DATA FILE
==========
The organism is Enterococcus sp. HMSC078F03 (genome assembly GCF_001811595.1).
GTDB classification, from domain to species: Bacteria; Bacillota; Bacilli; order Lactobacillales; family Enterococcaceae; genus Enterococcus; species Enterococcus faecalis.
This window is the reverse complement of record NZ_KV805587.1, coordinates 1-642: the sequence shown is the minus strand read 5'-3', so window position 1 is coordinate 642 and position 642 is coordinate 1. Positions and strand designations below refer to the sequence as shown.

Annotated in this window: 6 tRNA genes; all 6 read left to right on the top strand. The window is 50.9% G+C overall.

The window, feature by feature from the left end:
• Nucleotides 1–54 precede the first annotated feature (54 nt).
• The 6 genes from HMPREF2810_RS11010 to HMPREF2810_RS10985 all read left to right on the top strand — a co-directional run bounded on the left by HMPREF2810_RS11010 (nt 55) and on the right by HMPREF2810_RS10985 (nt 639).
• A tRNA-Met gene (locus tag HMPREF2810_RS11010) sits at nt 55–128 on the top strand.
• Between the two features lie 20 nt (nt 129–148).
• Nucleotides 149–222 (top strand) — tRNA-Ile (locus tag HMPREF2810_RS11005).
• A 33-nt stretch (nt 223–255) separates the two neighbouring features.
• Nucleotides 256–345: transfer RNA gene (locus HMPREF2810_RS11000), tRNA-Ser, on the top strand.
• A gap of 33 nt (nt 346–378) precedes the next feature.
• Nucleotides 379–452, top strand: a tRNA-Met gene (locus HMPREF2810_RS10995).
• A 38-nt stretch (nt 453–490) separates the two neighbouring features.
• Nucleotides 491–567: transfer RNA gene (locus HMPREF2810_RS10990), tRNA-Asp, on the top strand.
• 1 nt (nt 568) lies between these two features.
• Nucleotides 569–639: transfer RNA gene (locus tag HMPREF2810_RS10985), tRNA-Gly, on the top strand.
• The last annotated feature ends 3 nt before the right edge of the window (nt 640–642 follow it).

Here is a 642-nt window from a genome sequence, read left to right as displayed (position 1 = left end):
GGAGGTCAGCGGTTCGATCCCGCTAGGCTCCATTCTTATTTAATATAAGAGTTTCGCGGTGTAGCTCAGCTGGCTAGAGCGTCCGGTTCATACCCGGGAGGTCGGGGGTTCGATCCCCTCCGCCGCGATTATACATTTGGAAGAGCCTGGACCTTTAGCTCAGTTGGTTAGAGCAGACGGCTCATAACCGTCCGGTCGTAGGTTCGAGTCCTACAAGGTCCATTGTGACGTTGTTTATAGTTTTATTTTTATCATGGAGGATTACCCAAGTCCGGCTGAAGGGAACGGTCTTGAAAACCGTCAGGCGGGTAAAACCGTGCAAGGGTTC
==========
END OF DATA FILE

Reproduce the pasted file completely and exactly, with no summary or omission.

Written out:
The organism is Enterococcus sp. HMSC078F03 (genome assembly GCF_001811595.1).
GTDB classification, from domain to species: Bacteria; Bacillota; Bacilli; order Lactobacillales; family Enterococcaceae; genus Enterococcus; species Enterococcus faecalis.
This window is the reverse complement of record NZ_KV805587.1, coordinates 1-642: the sequence shown is the minus strand read 5'-3', so window position 1 is coordinate 642 and position 642 is coordinate 1. Positions and strand designations below refer to the sequence as shown.

Annotated in this window: 6 tRNA genes; all 6 read left to right on the top strand. The window is 50.9% G+C overall.

The window, feature by feature from the left end:
• Nucleotides 1–54 precede the first annotated feature (54 nt).
• The 6 genes from HMPREF2810_RS11010 to HMPREF2810_RS10985 all read left to right on the top strand — a co-directional run bounded on the left by HMPREF2810_RS11010 (nt 55) and on the right by HMPREF2810_RS10985 (nt 639).
• A tRNA-Met gene (locus tag HMPREF2810_RS11010) sits at nt 55–128 on the top strand.
• Between the two features lie 20 nt (nt 129–148).
• Nucleotides 149–222 (top strand) — tRNA-Ile (locus tag HMPREF2810_RS11005).
• A 33-nt stretch (nt 223–255) separates the two neighbouring features.
• Nucleotides 256–345: transfer RNA gene (locus HMPREF2810_RS11000), tRNA-Ser, on the top strand.
• A gap of 33 nt (nt 346–378) precedes the next feature.
• Nucleotides 379–452, top strand: a tRNA-Met gene (locus HMPREF2810_RS10995).
• A 38-nt stretch (nt 453–490) separates the two neighbouring features.
• Nucleotides 491–567: transfer RNA gene (locus HMPREF2810_RS10990), tRNA-Asp, on the top strand.
• 1 nt (nt 568) lies between these two features.
• Nucleotides 569–639: transfer RNA gene (locus tag HMPREF2810_RS10985), tRNA-Gly, on the top strand.
• The last annotated feature ends 3 nt before the right edge of the window (nt 640–642 follow it).

Here is a 642-nt window from a genome sequence, read left to right as displayed (position 1 = left end):
GGAGGTCAGCGGTTCGATCCCGCTAGGCTCCATTCTTATTTAATATAAGAGTTTCGCGGTGTAGCTCAGCTGGCTAGAGCGTCCGGTTCATACCCGGGAGGTCGGGGGTTCGATCCCCTCCGCCGCGATTATACATTTGGAAGAGCCTGGACCTTTAGCTCAGTTGGTTAGAGCAGACGGCTCATAACCGTCCGGTCGTAGGTTCGAGTCCTACAAGGTCCATTGTGACGTTGTTTATAGTTTTATTTTTATCATGGAGGATTACCCAAGTCCGGCTGAAGGGAACGGTCTTGAAAACCGTCAGGCGGGTAAAACCGTGCAAGGGTTC